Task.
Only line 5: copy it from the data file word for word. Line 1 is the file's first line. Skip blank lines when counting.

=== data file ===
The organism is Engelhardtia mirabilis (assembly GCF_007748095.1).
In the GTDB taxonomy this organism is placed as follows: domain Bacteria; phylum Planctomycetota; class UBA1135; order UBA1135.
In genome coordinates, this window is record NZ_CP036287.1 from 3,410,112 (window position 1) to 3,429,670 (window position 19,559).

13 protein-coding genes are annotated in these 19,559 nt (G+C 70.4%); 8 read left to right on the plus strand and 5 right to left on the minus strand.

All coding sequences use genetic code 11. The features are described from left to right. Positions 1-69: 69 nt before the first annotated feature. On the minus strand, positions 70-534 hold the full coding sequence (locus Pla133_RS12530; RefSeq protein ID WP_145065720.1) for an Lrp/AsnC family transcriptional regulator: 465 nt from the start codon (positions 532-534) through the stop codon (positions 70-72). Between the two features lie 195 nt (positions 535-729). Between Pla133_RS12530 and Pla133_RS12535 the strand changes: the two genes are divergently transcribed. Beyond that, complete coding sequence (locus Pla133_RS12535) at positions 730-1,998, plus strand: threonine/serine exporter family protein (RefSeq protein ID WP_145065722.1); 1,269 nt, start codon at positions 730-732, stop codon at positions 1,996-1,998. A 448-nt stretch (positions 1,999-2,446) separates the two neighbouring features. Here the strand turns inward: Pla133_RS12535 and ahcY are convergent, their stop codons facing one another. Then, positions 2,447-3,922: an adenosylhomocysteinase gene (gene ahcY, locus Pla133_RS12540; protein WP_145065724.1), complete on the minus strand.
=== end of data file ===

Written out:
All coding sequences use genetic code 11. The features are described from left to right. Positions 1-69: 69 nt before the first annotated feature. On the minus strand, positions 70-534 hold the full coding sequence (locus Pla133_RS12530; RefSeq protein ID WP_145065720.1) for an Lrp/AsnC family transcriptional regulator: 465 nt from the start codon (positions 532-534) through the stop codon (positions 70-72). Between the two features lie 195 nt (positions 535-729). Between Pla133_RS12530 and Pla133_RS12535 the strand changes: the two genes are divergently transcribed. Beyond that, complete coding sequence (locus Pla133_RS12535) at positions 730-1,998, plus strand: threonine/serine exporter family protein (RefSeq protein ID WP_145065722.1); 1,269 nt, start codon at positions 730-732, stop codon at positions 1,996-1,998. A 448-nt stretch (positions 1,999-2,446) separates the two neighbouring features. Here the strand turns inward: Pla133_RS12535 and ahcY are convergent, their stop codons facing one another. Then, positions 2,447-3,922: an adenosylhomocysteinase gene (gene ahcY, locus Pla133_RS12540; protein WP_145065724.1), complete on the minus strand.